I’m on reddit today – stop by and say hi, and maybe win a book

reddit-fantasyToday over at r/Fantasy on reddit, I have the wonderful opportunity to promote my writing to a great group of fantasy readers. Stop by for a fun read, and if you’re a reddit user, say hi (or at least give me an upvote).

I’m giving away a copy of my paperback to the user who asks the best question.

You’ll find me here: http://redd.it/311pvu

31 Things, Day 15: Programming

31 things I'd rather be doing right now

There is something very satisfying for me about programming. I’m specifically referring to coding here; it’s part problem-solving, part art. The problem to solve can be small (make this mess of text into a nice table), or big (make a game).  The art part is the design of the code “building blocks” that will work together to make a computer program. The term used among programmers is “elegant code,” and I think it is an apt word. If you can create some code that can be reused for many things, both now and in the future, you just saved a lot of time. You never have to touch it again, because you know it works. I love that.

Take this example from my own game code, which I find to be very elegant, (if I do say so myself). A tile-based game is a grid where objects can move in any direction to a tile next to it. Sometimes an object can’t move for various reasons, maybe it’s blocked by a wall. In any case, a game needs to be able to handle an object moving from one tile to another.



When I first made my Heroquest game, the code handled moving objects very specific to the game. I would never be able to use the code again, because it was very closely tied to only that game. Later, I discovered I could refactor that code and make it reusable. In order to do that, I had to completely generalize what was happening when an object moved from one tile to another. It doesn’t matter if the game is Heroquest or Monopoly or Sorry!

This is what I came up with:

When a pawn wants to move in a certain direction, follow these steps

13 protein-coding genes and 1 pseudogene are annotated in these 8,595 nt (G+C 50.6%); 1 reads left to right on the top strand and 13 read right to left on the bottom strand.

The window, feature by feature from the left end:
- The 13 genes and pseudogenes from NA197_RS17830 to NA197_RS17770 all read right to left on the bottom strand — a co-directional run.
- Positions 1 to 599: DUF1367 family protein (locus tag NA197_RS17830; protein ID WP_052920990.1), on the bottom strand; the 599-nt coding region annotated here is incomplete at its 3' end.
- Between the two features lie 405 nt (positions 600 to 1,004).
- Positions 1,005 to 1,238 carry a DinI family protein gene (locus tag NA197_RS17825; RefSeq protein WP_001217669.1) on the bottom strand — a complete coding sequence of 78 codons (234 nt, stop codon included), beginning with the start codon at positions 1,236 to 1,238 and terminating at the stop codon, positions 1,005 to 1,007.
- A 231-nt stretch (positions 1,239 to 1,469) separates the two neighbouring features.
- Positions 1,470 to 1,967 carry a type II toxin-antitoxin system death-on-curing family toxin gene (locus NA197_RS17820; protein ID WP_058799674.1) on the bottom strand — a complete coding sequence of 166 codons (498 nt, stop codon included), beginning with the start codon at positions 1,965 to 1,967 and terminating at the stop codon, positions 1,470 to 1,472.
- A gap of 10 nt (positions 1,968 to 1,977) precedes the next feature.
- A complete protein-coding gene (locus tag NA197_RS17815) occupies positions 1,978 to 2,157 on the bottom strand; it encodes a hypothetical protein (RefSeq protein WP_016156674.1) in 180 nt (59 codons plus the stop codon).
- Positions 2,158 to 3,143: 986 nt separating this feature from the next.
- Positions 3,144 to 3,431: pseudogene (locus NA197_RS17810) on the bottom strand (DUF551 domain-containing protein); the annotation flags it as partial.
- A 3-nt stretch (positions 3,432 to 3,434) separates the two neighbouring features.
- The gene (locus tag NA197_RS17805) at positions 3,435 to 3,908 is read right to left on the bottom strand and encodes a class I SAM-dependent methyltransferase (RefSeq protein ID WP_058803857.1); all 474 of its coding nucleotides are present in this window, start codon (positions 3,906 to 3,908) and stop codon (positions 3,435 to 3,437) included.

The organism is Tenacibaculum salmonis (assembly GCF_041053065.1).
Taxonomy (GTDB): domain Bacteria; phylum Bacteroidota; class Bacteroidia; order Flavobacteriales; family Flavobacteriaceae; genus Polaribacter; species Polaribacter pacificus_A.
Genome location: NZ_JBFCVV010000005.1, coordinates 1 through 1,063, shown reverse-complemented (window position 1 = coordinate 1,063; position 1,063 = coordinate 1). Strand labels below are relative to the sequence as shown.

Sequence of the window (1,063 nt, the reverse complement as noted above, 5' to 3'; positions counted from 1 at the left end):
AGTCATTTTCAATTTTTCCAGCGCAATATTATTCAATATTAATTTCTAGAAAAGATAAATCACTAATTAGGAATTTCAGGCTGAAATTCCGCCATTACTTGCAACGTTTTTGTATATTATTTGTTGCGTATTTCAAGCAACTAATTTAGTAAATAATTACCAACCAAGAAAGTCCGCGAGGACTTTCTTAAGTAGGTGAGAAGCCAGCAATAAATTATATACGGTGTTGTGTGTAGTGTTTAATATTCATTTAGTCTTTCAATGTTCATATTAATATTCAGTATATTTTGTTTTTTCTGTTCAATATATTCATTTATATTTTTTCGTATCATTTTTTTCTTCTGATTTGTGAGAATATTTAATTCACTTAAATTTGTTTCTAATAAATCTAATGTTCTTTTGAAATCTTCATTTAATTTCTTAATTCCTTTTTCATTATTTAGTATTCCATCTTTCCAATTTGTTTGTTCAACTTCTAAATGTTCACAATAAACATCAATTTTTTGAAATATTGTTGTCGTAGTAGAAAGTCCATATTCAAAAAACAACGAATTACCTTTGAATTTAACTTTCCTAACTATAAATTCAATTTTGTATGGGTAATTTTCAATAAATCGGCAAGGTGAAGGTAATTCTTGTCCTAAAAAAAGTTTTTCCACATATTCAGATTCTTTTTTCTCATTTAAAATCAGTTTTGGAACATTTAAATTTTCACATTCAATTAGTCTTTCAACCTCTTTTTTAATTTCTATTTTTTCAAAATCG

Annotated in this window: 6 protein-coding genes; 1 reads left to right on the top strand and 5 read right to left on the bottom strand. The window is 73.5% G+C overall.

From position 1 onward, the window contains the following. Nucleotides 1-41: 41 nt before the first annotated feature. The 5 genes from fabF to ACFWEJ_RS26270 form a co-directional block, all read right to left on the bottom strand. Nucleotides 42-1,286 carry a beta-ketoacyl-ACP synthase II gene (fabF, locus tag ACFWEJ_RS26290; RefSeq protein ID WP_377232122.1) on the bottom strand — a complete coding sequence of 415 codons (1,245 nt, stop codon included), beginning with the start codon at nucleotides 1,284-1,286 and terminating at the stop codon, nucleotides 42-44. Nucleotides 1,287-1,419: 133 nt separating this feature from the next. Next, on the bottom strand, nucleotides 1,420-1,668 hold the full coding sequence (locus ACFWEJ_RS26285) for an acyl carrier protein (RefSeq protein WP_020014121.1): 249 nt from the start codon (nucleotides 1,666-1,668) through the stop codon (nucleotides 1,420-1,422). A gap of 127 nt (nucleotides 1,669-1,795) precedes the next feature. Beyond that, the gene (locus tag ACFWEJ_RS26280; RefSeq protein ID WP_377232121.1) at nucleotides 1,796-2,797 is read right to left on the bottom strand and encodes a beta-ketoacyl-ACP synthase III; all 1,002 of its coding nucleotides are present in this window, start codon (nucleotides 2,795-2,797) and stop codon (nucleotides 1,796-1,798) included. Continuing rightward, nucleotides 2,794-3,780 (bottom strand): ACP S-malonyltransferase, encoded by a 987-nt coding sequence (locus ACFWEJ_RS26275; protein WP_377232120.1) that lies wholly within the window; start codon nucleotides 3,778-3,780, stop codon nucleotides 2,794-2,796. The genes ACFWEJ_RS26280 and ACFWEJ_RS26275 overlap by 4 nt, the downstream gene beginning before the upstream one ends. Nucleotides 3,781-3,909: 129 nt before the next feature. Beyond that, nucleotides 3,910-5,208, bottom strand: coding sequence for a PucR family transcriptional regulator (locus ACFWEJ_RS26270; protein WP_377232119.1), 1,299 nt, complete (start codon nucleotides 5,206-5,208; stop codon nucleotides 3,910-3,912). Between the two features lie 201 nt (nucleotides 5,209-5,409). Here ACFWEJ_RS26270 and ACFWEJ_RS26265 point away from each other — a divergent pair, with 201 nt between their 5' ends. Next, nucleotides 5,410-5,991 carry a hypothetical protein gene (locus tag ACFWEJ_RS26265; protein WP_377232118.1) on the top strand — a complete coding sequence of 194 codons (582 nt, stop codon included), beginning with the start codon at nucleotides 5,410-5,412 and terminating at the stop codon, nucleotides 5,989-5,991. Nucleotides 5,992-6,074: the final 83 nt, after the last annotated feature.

1. Does the pawn meet the prerequisites to be able to move in the first place? If no, do something else because they are not met. Otherwise, continue
  2. Are Diagonal moves allowed? If no, does the pawn want to move diagonally? If yes, do something else because diagonal moves are not allowed. Otherwise, continue
  3. Does the tile the pawn wants to move to exist? If no, do something else because the tile can not be found. Otherwise, continue
  4. Is the tile the pawn wants to move to accessible based on where the pawn is now? If no, do something else because the move is blocked. Otherwise, continue
  5. If you got this far, the move will now happen:
  6. Process/do the physical move itself
  7. Evaluate the ramifications of the move to the pawn, the surrounding area, and/or the whole game itself
  8. Do any post-move processing (clean up, things that always happen at the end of a move, etc)

Now I had a skeleton framework to make some reusable code, and I could use it any game I wanted. Here is the actual code:

public void move(TileOccupier pawn, Compass dir) {
  if (movePrerequisitesMet(pawn))
    if (!(!diagonalMovesAllowed() && dir.ordinal() > 3))
      AbstractTile targetTile = 
        tileMap.getAdjacentTile(pawn.getLocation(), dir);    
      if (targetTile != null)
        movePreProcessing(pawn, pawn.getLocation(), targetTile, dir);
        if (tileMap.isEnterableFromOppositeDirection(targetTile, dir) ||
          ignoreTileBoundaries(pawn, dir))
          processMove(pawn, pawn.getLocation(), targetTile, dir);
          evaluateMove(pawn, pawn.getLocation(), targetTile, dir);
          movePostProcessing(pawn, pawn.getLocation(), targetTile, dir);
        else { processMoveBlocked(); }
      else { processTargetTileNotFound(); }
    else { processNotAllowedDiagonalDirection(); }
  else { processMovePrerequisitesNotMet(); }

Not that long at all. And the way it works is that any game I make in the future will be able to use it because it is abstract. I simply have to make some concrete decisions about what happens in the particular game at the various stages of the move. (For example, one game may yell at you when try to move diagonally; another game may do nothing at all.)